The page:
Input handling is an key aspect of secure web-design. But what makes a good data validation/sanitation engine? The implementation depends greatly on the language and framework that your site is build on. However, best practices across IT security topics maintain that “whitelisting” or “strict checking” is a more secure way to validate. The Open Web Application Security Project (OWASP) is an online community that produces freely-available articles, methodologies, documentation, tools, and technologies in the field of web application security. Below are some exerpts from their advisories on input validation . After the quotes from OWASP, the article will use the terms “strict checking” and “accept list” to refer to whitelisting and “blocklist” to refer to blacklist .
Input validation is performed to ensure only properly formed data is entering the workflow in an information system, preventing malformed data from persisting in the database and triggering malfunction of various downstream components. Input validation should happen as early as possible in the data flow, preferably as soon as the data is received from the external party.
Input Validation should not be used as the primary method of preventing XSS , SQL Injection and other attacks which are covered in respective cheat sheets but can significantly contribute to reducing their impact if implemented properly.
It is a common mistake to use black list validation in order to try to detect possibly dangerous characters and patterns like the apostrophe
'character, the string
1=1, or the
<script>tag, but this is a massively flawed approach as it is trivial for an attacker to bypass such filters.
White list validation is appropriate for all input fields provided by the user. White list validation involves defining exactly what IS authorized, and by definition, everything else is not authorized.
If it’s well structured data, like dates, social security numbers, zip codes, email addresses, etc. then the developer should be able to define a very strong validation pattern, usually based on regular expressions, for validating such input.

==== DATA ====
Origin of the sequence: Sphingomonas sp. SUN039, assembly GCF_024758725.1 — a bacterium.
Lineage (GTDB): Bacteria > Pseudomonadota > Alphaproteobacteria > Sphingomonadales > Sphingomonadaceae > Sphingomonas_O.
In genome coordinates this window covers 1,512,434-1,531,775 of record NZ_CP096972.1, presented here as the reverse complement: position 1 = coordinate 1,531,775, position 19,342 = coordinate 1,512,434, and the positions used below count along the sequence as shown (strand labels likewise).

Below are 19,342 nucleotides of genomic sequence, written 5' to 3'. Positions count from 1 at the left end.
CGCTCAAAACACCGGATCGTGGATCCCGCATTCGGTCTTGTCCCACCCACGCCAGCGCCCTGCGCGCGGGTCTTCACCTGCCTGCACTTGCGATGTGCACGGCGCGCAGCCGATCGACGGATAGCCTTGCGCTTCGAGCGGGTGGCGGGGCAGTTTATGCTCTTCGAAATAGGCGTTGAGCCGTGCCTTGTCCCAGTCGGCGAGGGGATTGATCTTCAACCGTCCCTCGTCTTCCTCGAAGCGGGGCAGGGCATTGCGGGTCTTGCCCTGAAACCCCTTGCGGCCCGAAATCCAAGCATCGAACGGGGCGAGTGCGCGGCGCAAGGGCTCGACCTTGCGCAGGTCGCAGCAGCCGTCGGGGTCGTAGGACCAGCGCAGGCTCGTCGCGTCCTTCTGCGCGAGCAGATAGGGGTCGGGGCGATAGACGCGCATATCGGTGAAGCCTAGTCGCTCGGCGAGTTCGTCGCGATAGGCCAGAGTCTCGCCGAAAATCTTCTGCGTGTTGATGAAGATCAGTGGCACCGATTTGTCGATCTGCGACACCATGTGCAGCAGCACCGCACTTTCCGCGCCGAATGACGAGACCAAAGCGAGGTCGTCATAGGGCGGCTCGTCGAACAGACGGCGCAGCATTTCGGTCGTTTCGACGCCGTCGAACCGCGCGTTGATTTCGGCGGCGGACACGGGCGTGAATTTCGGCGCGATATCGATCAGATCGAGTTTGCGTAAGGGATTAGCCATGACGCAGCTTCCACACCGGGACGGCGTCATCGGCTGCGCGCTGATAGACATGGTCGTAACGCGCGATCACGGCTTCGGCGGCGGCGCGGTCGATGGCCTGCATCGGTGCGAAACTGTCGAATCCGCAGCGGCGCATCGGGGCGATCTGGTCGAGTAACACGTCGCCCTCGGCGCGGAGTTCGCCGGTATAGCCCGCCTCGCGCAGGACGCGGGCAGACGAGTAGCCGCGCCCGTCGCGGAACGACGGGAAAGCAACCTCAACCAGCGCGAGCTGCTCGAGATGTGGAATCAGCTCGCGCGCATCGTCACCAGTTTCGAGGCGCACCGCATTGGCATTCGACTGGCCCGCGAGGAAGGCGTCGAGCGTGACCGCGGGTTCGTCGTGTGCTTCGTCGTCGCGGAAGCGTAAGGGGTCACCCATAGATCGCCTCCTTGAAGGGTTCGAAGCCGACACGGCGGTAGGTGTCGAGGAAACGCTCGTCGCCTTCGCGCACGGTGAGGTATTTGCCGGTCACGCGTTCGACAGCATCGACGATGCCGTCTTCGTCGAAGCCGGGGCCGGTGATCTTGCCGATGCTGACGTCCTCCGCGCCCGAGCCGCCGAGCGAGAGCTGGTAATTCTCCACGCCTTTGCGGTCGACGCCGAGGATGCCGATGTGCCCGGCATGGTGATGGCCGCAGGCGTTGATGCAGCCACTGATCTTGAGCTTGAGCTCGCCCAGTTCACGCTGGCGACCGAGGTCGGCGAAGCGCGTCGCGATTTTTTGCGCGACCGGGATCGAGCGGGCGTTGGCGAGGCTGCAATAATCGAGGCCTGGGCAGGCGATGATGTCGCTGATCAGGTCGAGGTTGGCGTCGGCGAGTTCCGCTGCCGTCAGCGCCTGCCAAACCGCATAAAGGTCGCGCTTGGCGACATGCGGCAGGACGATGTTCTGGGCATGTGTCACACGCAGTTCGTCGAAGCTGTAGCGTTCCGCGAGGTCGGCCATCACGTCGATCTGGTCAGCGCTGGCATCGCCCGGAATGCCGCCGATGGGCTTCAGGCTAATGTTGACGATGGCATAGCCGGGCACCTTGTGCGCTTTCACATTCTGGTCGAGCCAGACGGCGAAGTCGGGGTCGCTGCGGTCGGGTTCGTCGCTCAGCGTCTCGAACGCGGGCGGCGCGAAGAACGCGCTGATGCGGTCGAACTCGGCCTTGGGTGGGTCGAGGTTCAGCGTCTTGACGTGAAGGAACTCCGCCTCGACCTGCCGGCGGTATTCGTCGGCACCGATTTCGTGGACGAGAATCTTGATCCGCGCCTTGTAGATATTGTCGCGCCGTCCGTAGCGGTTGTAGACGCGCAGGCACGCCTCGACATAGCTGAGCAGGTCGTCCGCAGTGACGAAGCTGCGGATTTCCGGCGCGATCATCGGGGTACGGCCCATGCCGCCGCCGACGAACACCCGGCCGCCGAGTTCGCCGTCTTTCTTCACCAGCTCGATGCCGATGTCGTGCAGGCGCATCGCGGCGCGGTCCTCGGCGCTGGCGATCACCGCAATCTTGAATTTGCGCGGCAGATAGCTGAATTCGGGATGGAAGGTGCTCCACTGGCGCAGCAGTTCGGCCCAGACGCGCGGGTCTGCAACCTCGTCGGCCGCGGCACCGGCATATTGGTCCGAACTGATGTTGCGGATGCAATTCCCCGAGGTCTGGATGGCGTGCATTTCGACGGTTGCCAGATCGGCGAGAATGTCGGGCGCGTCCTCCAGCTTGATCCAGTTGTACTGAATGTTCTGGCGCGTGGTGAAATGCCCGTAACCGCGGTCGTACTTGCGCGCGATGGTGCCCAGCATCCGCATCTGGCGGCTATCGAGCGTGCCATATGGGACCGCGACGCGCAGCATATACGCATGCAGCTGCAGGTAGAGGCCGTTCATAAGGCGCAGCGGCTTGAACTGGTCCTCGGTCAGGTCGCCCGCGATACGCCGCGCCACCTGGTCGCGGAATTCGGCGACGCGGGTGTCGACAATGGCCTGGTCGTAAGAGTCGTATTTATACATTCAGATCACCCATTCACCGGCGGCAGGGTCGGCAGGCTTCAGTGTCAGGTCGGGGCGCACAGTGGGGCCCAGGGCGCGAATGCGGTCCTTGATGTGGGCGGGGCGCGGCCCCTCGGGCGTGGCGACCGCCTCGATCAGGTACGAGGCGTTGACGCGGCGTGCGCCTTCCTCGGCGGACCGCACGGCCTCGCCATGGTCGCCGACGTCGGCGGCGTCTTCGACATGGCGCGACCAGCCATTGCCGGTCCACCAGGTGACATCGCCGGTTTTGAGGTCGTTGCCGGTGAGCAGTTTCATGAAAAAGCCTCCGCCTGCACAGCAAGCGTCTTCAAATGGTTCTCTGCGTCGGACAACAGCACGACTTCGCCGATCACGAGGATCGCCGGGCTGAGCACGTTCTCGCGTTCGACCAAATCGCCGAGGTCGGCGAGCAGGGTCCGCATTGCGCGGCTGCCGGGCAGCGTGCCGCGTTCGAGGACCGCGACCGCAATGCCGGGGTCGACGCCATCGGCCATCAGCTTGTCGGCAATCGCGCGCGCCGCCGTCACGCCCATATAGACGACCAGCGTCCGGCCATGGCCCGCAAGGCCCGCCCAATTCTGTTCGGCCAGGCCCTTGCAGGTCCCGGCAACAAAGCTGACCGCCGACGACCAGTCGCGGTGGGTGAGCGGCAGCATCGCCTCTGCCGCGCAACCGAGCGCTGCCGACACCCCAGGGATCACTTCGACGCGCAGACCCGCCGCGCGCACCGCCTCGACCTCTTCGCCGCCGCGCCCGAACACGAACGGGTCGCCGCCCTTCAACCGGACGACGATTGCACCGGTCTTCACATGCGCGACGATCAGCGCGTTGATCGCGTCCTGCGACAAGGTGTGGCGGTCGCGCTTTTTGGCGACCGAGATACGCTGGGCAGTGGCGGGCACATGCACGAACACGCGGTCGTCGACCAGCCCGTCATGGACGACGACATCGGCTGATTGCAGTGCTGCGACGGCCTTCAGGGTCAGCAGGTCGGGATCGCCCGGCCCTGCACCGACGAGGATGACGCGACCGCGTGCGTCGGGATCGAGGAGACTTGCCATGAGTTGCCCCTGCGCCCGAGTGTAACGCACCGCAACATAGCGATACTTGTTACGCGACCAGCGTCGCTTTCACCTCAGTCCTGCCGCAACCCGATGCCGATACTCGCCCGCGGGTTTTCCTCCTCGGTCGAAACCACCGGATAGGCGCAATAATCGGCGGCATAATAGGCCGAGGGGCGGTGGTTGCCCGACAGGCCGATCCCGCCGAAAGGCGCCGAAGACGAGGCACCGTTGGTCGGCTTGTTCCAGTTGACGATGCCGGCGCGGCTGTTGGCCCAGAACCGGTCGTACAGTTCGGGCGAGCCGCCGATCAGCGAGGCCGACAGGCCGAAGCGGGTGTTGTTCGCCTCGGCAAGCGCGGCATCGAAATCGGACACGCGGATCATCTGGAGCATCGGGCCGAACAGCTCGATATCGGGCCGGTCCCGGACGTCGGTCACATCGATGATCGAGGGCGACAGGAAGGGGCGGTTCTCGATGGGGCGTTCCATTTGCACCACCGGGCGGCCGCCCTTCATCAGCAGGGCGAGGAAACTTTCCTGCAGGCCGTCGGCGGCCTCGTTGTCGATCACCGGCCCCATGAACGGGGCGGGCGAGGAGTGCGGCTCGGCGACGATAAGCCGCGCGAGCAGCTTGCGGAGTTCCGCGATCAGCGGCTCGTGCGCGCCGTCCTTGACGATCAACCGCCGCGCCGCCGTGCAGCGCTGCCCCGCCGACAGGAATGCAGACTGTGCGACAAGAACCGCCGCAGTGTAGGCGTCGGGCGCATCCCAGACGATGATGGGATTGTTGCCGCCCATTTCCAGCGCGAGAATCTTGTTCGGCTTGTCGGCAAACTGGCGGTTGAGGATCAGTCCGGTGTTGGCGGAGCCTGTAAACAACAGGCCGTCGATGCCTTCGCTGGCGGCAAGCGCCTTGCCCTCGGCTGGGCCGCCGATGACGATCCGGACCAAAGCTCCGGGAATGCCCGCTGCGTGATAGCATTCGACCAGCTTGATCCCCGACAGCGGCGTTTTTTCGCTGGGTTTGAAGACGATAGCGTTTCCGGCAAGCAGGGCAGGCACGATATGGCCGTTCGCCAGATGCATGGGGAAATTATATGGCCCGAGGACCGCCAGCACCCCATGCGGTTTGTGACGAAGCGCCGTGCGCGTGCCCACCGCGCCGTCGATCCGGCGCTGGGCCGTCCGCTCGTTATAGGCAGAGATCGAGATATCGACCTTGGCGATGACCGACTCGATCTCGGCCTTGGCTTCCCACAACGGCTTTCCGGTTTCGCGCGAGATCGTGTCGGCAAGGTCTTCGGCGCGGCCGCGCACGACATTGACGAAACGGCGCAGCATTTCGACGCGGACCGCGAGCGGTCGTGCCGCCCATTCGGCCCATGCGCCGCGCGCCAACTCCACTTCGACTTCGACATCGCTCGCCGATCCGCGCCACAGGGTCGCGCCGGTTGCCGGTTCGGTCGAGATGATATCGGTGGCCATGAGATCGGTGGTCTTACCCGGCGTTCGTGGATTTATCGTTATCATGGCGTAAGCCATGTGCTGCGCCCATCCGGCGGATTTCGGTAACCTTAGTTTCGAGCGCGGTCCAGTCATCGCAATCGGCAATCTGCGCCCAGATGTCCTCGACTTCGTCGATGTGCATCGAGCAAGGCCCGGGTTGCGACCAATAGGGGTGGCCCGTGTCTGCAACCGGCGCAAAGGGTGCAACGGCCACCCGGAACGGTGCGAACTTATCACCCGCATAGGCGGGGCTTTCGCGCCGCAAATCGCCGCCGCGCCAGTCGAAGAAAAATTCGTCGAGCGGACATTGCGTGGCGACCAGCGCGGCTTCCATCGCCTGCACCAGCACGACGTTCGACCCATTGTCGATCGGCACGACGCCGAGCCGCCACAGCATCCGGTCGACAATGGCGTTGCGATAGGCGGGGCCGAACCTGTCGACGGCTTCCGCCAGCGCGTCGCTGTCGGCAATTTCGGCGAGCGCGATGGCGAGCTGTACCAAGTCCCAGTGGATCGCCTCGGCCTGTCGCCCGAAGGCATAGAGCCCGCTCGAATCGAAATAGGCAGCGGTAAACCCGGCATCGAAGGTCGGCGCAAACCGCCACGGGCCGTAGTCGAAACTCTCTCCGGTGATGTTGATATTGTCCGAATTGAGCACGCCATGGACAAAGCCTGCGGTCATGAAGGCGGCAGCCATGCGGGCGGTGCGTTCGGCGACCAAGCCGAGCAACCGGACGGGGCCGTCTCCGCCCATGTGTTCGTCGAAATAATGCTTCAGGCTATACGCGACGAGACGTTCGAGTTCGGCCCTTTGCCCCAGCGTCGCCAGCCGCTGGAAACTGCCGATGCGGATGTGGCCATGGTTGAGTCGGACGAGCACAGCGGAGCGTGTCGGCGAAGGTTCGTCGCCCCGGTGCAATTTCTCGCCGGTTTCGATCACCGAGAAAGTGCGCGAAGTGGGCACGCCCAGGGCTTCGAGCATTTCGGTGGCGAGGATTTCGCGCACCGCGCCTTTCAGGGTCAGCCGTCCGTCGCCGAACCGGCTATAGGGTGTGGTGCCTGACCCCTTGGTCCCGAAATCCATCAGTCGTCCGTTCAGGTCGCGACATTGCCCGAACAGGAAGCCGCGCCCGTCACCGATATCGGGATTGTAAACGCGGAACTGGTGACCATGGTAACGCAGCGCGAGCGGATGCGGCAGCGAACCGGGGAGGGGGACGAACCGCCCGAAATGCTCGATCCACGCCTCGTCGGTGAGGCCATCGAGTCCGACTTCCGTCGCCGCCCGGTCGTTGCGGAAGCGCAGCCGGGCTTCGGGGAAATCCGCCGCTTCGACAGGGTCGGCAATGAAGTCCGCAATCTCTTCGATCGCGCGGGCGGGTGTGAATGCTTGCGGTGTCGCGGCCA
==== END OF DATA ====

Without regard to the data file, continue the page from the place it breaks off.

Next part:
If the input field comes from a fixed set of options, like a drop down list or radio buttons, then the input needs to match exactly one of the values offered to the user in the first place.
The primary means of input validation for free-form text input should be:
- Normalization: Ensure canonical encoding is used across all the text and no invalid characters are present.
- Character category whitelisting: Unicode allows whitelisting categories such as “decimal digits” or “letters” which not only covers the Latin alphabet but also various other scripts used globally (e.g. Arabic, Cyrillic, CJK ideographs etc).
- Individual character whitelisting: If you allow letters and ideographs in names and also want to allow apostrophe
'for Irish names, but don’t want to allow the whole punctuation category.
But why are are accept-lists specifically better than block-lists?
But what harm can malformed GET and POST data actually do?
But some may say: who cares if you allow GET parameters that are not on the accept list? If the software doesn’t handle those elements of the array, then your software doesn’t deal with them, and so they shouldn’t be dangerous. This is a wrong direction of thinking. The example below shows how non accept-list variables can be included in an HTTP GET request that will attempt to invoke a function call in PHP. If an accept-list is used to explicitly drop the request early in the process, this request will not be rendered innefective.
If the GET parameter doesn’t belong in your application accept-list, then the application should send drop the request parameters a HTTP 500 sever error or and direct the request to the homepage. Use a header because you want them to see that you have redirected them. Sanitize at the start of the page request building process because your response will be snappy and it will be clear that you are not taking any guff. The attackers will go play somewhere else.
Malformed GET and POST data is how SQL injection attacks happen.
So, it seem obvious that strict checking GET and POST parameter and value pairs is the most secure way to validate input coming into your web-server.
So why aren’t all web-applications developed like this?
One reason applications do not always validate request input early in the process flow is because many online code examples and tutorials show how to validate input at the last possible step before the data is inserted into the database. While this does teach young developers that data needs to be validated, it does not follow best-practices within the greater context of web-application development. From that point, if a dev-ops team lead does not enforce better security practices, this style of coding will persist into enterprise application development. Also, none of the popular PHP frameworks come designed with this security minded approach to input validation built-in. That should change.
Keep in mind that properly validating input with a “strict checking” and routing responses to 500 error pages displays a more active security posture and would be attackers may give up trying to attack your site. This could result in less malicious traffic, leading to less log entries of malicious page requests to review, saving your threat detection team some effort.